Be thorough - Beat Footrot

Tuesday, May 02, 2023

Stock Journal Technical Column, April 2023 

Author: Chris van Dissel, Manager Field Operations (Animal Health), Department of Primary Industries and Regions (PIRSA) 

Summer is the time for producers to undertake their footrot eradication programs in South Australia. Dry hot conditions help reduce the spread of the disease as well as dry out those sheep affected with less severe lesions. There are many flocks in South Australia that are currently undertaking footrot eradication programs and the key to success is careful planning and attention to detail.

If you’ve had an ongoing issue with footrot in your flock and you’ve not been successful with your eradication efforts or have never attempted, the following tips will assist in planning a successful program-

  • Fence lines- Boundary and internal fences must be sheep proof. Straying sheep from neighbouring properties, could possibly introduce or re-introduce the footrot bacterium. It’s also important to have sheep proof internal fences so you can manage mobs by risk and keep those more likely to breakdown after treatment separate from those that were largely free of infection. Good internal fencing is required to ensure isolation until after a spread period when introducing new sheep.  
  • Cattle- Cattle can carry the bacteria that causes footrot, especially when they are co-grazed with infected sheep. If you have cattle on your property, separate them from sheep mobs and allow for a two- week break between grazing sheep behind cattle.
  • Get an accurate flock diagnosis- Have your local Animal Health Officer or a Vet experienced in footrot diagnosis, inspect multiple mobs on your property during Spring and ensure samples are collected from any suspicious mobs for laboratory testing. This will help you work out what the level and severity of infection per mob is and aid in planning treatment.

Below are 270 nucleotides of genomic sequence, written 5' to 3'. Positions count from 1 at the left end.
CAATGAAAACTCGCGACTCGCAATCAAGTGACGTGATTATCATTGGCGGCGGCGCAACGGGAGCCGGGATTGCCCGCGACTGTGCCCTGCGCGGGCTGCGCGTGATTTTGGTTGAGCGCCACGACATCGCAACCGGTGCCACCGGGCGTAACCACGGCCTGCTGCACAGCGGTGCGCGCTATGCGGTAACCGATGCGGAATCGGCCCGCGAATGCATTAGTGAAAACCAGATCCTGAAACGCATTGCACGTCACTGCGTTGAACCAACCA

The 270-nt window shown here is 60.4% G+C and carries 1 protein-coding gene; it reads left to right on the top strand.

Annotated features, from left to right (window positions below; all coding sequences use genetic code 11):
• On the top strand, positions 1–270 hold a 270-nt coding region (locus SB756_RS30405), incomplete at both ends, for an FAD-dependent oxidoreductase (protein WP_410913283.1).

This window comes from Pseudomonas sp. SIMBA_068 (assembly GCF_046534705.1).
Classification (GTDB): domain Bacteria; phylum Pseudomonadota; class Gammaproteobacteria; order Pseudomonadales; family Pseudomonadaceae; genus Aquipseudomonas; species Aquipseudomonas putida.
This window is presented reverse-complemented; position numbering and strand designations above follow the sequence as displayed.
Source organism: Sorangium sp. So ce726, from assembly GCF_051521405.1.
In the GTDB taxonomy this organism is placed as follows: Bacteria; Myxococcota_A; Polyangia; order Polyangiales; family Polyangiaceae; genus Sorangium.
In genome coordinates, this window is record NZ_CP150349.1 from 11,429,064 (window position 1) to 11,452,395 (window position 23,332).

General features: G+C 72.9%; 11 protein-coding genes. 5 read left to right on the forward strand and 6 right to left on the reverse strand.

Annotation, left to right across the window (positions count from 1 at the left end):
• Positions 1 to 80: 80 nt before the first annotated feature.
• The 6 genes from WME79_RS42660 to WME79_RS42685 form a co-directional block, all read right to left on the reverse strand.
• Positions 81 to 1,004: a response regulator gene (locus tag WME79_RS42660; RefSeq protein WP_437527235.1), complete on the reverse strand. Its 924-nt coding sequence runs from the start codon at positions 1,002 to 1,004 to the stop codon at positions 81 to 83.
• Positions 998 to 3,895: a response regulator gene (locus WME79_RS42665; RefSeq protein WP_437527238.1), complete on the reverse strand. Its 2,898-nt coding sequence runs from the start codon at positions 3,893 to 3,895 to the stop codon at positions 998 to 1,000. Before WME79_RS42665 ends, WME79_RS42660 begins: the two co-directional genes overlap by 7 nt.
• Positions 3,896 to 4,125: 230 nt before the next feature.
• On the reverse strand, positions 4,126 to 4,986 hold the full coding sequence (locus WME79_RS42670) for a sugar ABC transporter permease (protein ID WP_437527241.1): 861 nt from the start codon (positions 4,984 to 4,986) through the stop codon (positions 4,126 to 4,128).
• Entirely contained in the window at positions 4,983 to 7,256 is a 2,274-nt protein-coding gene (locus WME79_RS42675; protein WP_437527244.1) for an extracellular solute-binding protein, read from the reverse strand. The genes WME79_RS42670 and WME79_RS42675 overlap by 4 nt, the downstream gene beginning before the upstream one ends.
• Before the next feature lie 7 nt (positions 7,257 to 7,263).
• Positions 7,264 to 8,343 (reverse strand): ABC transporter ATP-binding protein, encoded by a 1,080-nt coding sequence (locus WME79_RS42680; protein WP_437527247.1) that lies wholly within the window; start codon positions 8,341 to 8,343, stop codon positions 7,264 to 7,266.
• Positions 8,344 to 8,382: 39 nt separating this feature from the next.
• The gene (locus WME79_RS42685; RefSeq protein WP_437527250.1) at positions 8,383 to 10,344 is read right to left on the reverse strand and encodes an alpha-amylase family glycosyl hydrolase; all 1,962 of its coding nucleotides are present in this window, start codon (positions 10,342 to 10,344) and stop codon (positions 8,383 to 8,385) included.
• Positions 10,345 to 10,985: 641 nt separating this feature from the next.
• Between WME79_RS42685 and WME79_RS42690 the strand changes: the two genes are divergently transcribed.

• Inspect introduced sheep- Inspect the hooves of all purchased rams and a proportion of any consignments of sheep that you purchase. If you are purchasing in a non-spread period for footrot, isolate new purchases until you can be sure they are free of disease. Use trained contractors or vets to assist with this process if you are not sure what to look for.
  • Equipment and yards- Determine what type of footbath will be best for your property, the bigger the better for large flocks and position footbaths near to a shearing shed or concrete pad to allow for a drying area after bathing.
  • Control in Spring- Strategic mob foot-bathing in Zinc Sulphate during the spring spread period will help limit the number of infected sheep per mob and will help limit the progression of severe lesions and reduce lameness. For more virulent infections, consult your Vet as to whether it may be beneficial to incorporate a footrot vaccine into your planned eradication.
  • Engage a PIRSA approved contractor- Becoming skilled at footrot identification and hoof paring takes thousands of sheep. Rather than trying to do the job on your own, engage an approved contractor to do the inspection and hoof paring and keep you own staff free for moving sheep and foot bathing. Poor paring will cause more damage than good.
  • Strays- If you do get strays in before or during a program, don’t just hunt them back through the fence, yard them, check them and if they have suspicious lesions, notify PIRSA to help you manage the risk.
  • Formulate and follow a plan- Sit down with your Vet or Animal Health Officer and write down an eradication plan. This will enable you to time other flock management activities in conjunction with your eradication program, plan paddocks, stock movements and inspections. Share your plan with your chosen contractor and once formulated stick to it! Footrot isn’t eradicated until the very last infected sheep is successfully treated or removed from the flock.

Don’t be complacent, footrot eradication requires dedication. It’s easy to cure footrot in one sheep, but keeping on track and paying attention to every sheep in a flock can be challenging. Enlist the help of people who are experienced with eradication, and you will beat footrot. Advice on managing footrot is available on the PIRSA website at